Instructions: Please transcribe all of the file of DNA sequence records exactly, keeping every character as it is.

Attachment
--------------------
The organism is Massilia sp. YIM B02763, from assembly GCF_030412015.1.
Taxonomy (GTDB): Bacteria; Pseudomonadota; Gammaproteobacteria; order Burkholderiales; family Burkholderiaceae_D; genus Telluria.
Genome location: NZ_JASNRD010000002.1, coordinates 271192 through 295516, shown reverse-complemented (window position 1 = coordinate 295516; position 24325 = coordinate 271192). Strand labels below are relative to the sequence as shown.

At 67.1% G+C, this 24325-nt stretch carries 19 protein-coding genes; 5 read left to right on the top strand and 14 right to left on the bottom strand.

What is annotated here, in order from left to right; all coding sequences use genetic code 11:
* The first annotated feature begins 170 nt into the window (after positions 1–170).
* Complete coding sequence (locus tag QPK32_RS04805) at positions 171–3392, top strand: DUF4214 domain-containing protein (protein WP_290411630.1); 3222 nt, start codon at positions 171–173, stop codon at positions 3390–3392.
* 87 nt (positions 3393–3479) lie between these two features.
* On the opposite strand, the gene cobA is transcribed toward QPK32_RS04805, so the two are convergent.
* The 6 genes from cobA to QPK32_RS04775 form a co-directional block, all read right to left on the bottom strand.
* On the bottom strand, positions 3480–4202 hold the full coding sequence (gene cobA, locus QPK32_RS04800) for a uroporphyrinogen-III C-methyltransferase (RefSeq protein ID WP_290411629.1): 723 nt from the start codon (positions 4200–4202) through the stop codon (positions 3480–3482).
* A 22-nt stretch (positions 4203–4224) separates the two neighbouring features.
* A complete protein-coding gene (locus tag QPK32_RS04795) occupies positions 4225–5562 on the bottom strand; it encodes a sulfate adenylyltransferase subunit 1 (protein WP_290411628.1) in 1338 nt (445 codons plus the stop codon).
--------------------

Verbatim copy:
The organism is Massilia sp. YIM B02763, from assembly GCF_030412015.1.
Taxonomy (GTDB): Bacteria; Pseudomonadota; Gammaproteobacteria; order Burkholderiales; family Burkholderiaceae_D; genus Telluria.
Genome location: NZ_JASNRD010000002.1, coordinates 271192 through 295516, shown reverse-complemented (window position 1 = coordinate 295516; position 24325 = coordinate 271192). Strand labels below are relative to the sequence as shown.

At 67.1% G+C, this 24325-nt stretch carries 19 protein-coding genes; 5 read left to right on the top strand and 14 right to left on the bottom strand.

What is annotated here, in order from left to right; all coding sequences use genetic code 11:
* The first annotated feature begins 170 nt into the window (after positions 1–170).
* Complete coding sequence (locus tag QPK32_RS04805) at positions 171–3392, top strand: DUF4214 domain-containing protein (protein WP_290411630.1); 3222 nt, start codon at positions 171–173, stop codon at positions 3390–3392.
* 87 nt (positions 3393–3479) lie between these two features.
* On the opposite strand, the gene cobA is transcribed toward QPK32_RS04805, so the two are convergent.
* The 6 genes from cobA to QPK32_RS04775 form a co-directional block, all read right to left on the bottom strand.
* On the bottom strand, positions 3480–4202 hold the full coding sequence (gene cobA, locus QPK32_RS04800) for a uroporphyrinogen-III C-methyltransferase (RefSeq protein ID WP_290411629.1): 723 nt from the start codon (positions 4200–4202) through the stop codon (positions 3480–3482).
* A 22-nt stretch (positions 4203–4224) separates the two neighbouring features.
* A complete protein-coding gene (locus tag QPK32_RS04795) occupies positions 4225–5562 on the bottom strand; it encodes a sulfate adenylyltransferase subunit 1 (protein WP_290411628.1) in 1338 nt (445 codons plus the stop codon).